Civil War recipes include such delectable (I'm sure they sound good to somebody, at least!) sounding recipes like Hardtack, Coffee Syrup, Fried eels and Lettuce Soup. If you are looking for original Civil War recipes, you'll find some great ones below!
Confederate soldiers in the Civil War were often short on rations, due in part to the blockade of the southern ports that President Abraham Lincoln had ordered shortly after the fall of Fort Sumter and these blockades remained in affect for the duration of the war. Food, and the lack thereof, played a role in the outcome of the war.
Paraphrased from: Civil War Recipes: Receipts from the Pages of Godey's Lady's Book
Please Note: I have purposely not corrected the spelling or grammar in these recipes. I wanted to pass on the original spelling and grammar. I think that's what makes these recipes so fun to read!
Use one part water to six parts flour. Roll dough flat and score into cracker shapes. Bake 20-25 minutes and cool off until completely dry before storing in canisters. The crackers should be hard as bricks and indestructibly unappetizing. If not consumed by hungry soldiers, the crackers might last at least until the Lord returns!
Unappetizing, for sure!
The following two Civil War recipes are from The Housekeeper's Encyclopedia of Useful Information for the Housekeeper in All Branches of Cooking and Domestic Economy by Mrs. E. F. Haskell
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Select tomatoes not overripe, skin and strain the tomatoes; to every gallon add three table-spoons of salt, three of ground black pepper, three of mustard, and one teaspoon of ground allspice; mix the spices in a part of the tomato, and strain them through a sieve; put in a small bag four large pods of sweet peppers and, if relished, one onion, and boil them with the catsup while it is being reduced; add the expressed juice of one quart of horseradish, and reduce it until it is of the proper consistency to pour from the bottles without difficulty; let the catsup remain in the bottles, with a piece of cotton cloth tied loosely on the neck, for three months to ripen, when cork and seal tightly.
...A lot of work, but it might be pretty tasty!
Rub some of the sugar on the peel of the lemon to extract the oil; roll the lemons under the hand on the table, and press out all the juice; add to every lemon two heaping table-spoons of loaf-sugar; mix it thoroughly with the lemon; fill the pitcher one-quarter full of broken ice, and add water.
...Sounds like a perfect drink for a hot afternoon!
The Civil War Recipes Below Were Found in Civil War Recipes: Receipts from the Pages of Godey's Lady's Book
One ounce of pearl barley, half an ounce of white sugar and the rind of a lemon; put it into a jug. Pour upon it one quart of boiling water, and let it stand for eight or ten hours; then strain off the liquor, adding a slice of lemon, if desirable. This infusion makes a most delicious and nutritious beverage, and will be grateful to person who cannot drink the horrid decoction usually given. It is an admirable basis for lemonade, negus* or weak punch, a glass of rum being the proportion for a quart.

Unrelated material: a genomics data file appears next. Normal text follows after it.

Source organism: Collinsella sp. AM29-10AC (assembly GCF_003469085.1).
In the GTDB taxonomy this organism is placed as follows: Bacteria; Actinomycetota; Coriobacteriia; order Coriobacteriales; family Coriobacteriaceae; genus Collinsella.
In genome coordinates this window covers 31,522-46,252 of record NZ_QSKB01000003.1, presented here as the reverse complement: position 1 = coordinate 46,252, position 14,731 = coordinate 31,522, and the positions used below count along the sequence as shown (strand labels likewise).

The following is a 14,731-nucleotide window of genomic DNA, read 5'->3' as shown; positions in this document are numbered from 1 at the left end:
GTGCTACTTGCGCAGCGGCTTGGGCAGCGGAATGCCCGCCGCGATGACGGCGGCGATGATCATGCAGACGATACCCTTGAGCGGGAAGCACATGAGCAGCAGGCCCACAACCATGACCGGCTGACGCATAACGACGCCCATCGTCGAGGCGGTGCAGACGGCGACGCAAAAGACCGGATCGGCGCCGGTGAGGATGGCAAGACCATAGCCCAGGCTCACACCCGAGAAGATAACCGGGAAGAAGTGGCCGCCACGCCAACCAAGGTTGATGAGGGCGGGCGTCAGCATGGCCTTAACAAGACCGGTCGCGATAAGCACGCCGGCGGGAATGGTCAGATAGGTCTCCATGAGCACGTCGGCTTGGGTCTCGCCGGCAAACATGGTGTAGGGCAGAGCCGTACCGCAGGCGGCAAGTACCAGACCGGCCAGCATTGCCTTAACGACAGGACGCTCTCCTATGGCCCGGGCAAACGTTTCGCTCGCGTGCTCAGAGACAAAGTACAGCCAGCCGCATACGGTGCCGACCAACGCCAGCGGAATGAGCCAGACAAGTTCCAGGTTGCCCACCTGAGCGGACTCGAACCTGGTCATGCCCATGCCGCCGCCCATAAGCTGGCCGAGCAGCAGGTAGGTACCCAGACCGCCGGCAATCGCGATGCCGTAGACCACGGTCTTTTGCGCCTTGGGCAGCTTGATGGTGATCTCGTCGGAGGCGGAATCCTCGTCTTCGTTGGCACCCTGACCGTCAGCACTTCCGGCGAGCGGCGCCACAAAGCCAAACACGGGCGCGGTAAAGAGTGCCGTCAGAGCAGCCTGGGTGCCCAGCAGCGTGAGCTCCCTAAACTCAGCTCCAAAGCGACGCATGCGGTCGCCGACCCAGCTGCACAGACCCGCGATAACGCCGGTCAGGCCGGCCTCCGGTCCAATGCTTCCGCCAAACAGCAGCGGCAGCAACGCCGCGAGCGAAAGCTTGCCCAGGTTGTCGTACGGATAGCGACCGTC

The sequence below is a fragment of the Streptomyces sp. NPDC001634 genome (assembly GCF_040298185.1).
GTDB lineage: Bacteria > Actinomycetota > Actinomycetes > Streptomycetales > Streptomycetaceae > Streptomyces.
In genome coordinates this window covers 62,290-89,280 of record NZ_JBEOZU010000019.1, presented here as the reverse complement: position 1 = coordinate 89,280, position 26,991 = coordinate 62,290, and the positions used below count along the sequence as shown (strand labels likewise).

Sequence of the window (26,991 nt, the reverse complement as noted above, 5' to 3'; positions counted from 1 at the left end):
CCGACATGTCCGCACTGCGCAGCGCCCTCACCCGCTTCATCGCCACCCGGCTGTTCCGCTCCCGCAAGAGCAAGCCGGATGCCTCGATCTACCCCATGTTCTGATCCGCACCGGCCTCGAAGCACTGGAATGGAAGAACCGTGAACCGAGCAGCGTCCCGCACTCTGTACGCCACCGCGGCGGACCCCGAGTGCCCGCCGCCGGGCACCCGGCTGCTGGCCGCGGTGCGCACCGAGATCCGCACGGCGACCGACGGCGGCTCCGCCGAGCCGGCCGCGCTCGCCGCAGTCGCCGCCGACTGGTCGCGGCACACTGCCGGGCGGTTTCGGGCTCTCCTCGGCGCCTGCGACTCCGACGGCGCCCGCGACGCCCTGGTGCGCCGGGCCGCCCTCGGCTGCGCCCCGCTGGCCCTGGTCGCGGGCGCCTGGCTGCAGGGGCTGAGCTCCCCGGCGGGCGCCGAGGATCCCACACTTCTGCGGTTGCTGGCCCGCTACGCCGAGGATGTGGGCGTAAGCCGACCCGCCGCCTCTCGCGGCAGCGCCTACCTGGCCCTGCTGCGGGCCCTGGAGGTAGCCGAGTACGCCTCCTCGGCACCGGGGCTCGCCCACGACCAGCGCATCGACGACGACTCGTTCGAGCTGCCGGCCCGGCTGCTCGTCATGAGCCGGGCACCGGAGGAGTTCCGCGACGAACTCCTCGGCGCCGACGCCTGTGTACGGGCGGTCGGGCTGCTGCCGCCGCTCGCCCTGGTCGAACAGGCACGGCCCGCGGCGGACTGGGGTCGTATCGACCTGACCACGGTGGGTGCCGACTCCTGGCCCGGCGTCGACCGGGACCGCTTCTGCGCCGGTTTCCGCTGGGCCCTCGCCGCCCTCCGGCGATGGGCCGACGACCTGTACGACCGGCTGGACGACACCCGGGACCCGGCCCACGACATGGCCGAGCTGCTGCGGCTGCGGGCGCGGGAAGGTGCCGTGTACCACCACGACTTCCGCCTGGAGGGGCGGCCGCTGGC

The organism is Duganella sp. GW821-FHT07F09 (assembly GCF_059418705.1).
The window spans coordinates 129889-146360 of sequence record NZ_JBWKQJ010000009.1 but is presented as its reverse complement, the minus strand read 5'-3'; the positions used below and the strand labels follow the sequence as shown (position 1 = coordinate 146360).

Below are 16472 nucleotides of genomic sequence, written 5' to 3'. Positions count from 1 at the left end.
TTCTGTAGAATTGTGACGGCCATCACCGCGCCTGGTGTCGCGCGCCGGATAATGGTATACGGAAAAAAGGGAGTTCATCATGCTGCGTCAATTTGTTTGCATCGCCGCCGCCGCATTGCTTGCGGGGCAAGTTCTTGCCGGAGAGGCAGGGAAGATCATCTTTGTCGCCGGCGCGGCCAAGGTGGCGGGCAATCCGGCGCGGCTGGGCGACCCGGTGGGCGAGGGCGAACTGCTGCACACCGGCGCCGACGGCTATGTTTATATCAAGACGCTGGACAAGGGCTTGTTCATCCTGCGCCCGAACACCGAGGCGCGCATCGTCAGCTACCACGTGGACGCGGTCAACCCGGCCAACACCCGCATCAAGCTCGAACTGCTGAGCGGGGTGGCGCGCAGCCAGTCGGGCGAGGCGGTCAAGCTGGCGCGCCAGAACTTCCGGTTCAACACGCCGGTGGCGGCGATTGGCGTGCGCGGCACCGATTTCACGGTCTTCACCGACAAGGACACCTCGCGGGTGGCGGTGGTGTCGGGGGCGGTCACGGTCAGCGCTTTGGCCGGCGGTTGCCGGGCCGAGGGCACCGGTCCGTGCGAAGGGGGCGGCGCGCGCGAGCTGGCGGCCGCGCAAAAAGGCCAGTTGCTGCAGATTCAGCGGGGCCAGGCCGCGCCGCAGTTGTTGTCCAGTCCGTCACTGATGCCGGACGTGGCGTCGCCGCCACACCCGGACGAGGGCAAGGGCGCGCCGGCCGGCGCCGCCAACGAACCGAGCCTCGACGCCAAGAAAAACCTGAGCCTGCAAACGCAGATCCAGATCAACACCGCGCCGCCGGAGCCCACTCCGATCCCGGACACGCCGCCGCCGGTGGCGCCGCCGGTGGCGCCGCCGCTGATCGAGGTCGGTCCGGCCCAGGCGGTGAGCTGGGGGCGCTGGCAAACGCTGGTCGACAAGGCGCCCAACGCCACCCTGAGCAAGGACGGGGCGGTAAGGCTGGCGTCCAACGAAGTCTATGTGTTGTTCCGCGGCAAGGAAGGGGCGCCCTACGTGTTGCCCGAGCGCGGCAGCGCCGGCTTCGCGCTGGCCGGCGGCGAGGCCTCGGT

Think I'll stick to lemonade!!
Cut up the white parts of two or four lettuces as needed, a quart of stock, free from fat, and boiling; into this throw the lettuces and a small onion, chopped very fine, and a teaspoonful of salt; let it boil twenty minutes; thicken with two tablespoons of flour, first rubbed smoothly in cold water, and a little soup added to it, then strained before putting it to the soup, then throw in a small bit of butter not larger than a walnut; let the whole boil up once, and serve.
Whew!...now that's a run-on sentence if I ever saw one!
Cut the liver and lights into pieces, and stew them in four quarts of water, with some onion, carrots, and turnips; half a pound of pearl barley, pepper and salt, cloves, a little marjoram, parsley, and thyme. Stew all these until nearly sufficiently cooked, then put in the head, and boil it until quite tender. Take it out, and strain everything from the liquor, and let it stand until cold, then remove the fat from the top. Before serving it must be thickened with flour and butter, as though it were mock turtle. A wine glassful of sherry should be put into the tureen before the soup is poured in. The heart cut into small pieces with rump steak makes an excellent pudding.
I think I'd prefer chocolate pudding!
Clean and skin the eels; if large, cut them into pieces; if small, skewer them round and fry them whole. First dust them over with the yelk of egg and sprinkle them with bread crums. Put them into boiling lard and fry until nicely browned.
Yuck..... that's all I'm sayin'...
Fact: Eels were so commonly used in the
American Northeast that in the 1830s
New Englanders were nicknamed “Eels".
Wash and peel some potatoes, then pare them, ribbon like, into long lengths; put them into cold water to remove the strong potato flavor; drain them, and throw them into a pan with a little butter, and fry them a light brown. Take them out of the pan, and place them close to the fire on a sieve lined with clean writing paper to dry, before they are served up. A little salt may be sprinkled over them.
*This recipe marks one of the earliest appearances in print of potato chips
I'll take a bag, please!
If you enjoyed reading these recipes, you're sure to love my new ebook titled "Civil War Era Recipes"! Now available exclusively on Amazon! There are some really great recipes included, as well as some really bizarre ones! All of them are so much fun to read.
Each recipe in the book came from original era recipe books. All of the spellings and grammar have been left as is. Each recipe includes the source information from the recipe book that it came from.
If you are interested in Civil War reenactments and events, please visit our Civil War Reenactments page. You can add your event to our FREE directory there!